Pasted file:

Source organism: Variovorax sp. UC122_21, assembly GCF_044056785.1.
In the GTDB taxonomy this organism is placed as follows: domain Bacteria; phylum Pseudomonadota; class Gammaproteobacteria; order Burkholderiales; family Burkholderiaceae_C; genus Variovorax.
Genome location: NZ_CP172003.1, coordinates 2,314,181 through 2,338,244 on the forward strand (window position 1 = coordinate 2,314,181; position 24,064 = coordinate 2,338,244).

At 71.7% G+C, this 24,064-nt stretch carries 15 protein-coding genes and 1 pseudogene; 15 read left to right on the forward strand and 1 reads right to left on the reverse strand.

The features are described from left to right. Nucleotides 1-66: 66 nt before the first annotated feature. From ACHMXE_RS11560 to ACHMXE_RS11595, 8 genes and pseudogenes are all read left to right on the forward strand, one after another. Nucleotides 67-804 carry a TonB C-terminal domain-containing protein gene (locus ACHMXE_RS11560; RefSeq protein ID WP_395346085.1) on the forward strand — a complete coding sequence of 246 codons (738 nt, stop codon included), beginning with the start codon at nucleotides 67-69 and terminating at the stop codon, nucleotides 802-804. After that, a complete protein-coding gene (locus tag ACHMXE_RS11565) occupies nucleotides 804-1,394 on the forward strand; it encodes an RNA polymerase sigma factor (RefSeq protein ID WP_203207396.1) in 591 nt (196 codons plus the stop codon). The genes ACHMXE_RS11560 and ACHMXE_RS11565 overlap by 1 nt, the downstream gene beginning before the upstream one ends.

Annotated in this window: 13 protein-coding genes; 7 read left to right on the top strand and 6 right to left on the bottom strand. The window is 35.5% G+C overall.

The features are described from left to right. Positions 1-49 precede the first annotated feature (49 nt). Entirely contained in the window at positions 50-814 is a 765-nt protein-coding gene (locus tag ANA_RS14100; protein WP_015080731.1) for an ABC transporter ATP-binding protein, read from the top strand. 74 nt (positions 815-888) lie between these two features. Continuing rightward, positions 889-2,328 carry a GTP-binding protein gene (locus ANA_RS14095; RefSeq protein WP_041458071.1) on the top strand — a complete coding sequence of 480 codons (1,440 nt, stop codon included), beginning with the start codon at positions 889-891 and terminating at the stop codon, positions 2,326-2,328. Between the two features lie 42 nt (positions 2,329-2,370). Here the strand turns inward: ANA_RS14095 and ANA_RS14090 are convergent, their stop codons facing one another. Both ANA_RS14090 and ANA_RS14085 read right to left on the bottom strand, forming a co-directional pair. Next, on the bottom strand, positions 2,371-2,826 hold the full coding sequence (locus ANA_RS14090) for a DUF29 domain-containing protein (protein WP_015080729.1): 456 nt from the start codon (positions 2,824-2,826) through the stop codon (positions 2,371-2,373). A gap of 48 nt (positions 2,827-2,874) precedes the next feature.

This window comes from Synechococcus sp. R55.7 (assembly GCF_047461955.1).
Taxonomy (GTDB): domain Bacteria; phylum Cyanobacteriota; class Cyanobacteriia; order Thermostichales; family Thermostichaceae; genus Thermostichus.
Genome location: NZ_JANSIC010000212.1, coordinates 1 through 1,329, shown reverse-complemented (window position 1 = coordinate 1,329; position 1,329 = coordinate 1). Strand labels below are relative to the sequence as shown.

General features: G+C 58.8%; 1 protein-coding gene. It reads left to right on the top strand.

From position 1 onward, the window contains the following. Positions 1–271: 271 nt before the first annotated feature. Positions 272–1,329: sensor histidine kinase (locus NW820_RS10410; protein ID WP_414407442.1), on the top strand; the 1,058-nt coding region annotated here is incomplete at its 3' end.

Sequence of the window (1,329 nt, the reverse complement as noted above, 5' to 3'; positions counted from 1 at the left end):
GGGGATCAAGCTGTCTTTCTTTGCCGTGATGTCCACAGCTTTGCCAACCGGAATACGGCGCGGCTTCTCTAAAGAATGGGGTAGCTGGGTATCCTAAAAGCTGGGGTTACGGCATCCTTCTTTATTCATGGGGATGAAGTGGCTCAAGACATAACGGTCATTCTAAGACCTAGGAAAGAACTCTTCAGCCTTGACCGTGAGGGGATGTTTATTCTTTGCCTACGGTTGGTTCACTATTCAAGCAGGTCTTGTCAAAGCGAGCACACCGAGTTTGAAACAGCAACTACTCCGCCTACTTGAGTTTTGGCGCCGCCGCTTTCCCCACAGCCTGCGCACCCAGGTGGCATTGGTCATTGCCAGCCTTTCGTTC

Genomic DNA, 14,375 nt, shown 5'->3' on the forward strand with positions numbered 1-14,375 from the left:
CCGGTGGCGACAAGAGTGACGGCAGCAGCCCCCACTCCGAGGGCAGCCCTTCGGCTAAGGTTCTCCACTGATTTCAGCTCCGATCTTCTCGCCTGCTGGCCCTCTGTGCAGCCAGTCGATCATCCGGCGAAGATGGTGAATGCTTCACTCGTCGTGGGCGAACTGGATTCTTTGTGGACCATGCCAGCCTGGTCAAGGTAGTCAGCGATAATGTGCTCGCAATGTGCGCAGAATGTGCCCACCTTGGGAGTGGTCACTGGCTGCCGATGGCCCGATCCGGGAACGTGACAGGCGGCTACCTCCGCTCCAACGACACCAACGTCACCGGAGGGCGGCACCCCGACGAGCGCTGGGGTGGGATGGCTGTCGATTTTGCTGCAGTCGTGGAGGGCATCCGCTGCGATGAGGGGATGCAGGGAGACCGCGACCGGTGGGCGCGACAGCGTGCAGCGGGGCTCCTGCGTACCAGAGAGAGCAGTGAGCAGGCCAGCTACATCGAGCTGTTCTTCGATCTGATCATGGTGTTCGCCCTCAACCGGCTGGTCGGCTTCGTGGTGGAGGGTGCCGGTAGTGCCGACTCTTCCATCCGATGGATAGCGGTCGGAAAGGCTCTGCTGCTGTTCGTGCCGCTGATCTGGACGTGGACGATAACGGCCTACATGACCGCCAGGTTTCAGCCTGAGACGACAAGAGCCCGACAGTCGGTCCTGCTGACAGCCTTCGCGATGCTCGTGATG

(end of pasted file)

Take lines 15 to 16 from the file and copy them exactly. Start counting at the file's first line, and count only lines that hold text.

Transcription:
Genomic DNA, 14,375 nt, shown 5'->3' on the forward strand with positions numbered 1-14,375 from the left:
CCGGTGGCGACAAGAGTGACGGCAGCAGCCCCCACTCCGAGGGCAGCCCTTCGGCTAAGGTTCTCCACTGATTTCAGCTCCGATCTTCTCGCCTGCTGGCCCTCTGTGCAGCCAGTCGATCATCCGGCGAAGATGGTGAATGCTTCACTCGTCGTGGGCGAACTGGATTCTTTGTGGACCATGCCAGCCTGGTCAAGGTAGTCAGCGATAATGTGCTCGCAATGTGCGCAGAATGTGCCCACCTTGGGAGTGGTCACTGGCTGCCGATGGCCCGATCCGGGAACGTGACAGGCGGCTACCTCCGCTCCAACGACACCAACGTCACCGGAGGGCGGCACCCCGACGAGCGCTGGGGTGGGATGGCTGTCGATTTTGCTGCAGTCGTGGAGGGCATCCGCTGCGATGAGGGGATGCAGGGAGACCGCGACCGGTGGGCGCGACAGCGTGCAGCGGGGCTCCTGCGTACCAGAGAGAGCAGTGAGCAGGCCAGCTACATCGAGCTGTTCTTCGATCTGATCATGGTGTTCGCCCTCAACCGGCTGGTCGGCTTCGTGGTGGAGGGTGCCGGTAGTGCCGACTCTTCCATCCGATGGATAGCGGTCGGAAAGGCTCTGCTGCTGTTCGTGCCGCTGATCTGGACGTGGACGATAACGGCCTACATGACCGCCAGGTTTCAGCCTGAGACGACAAGAGCCCGACAGTCGGTCCTGCTGACAGCCTTCGCGATGCTCGTGATG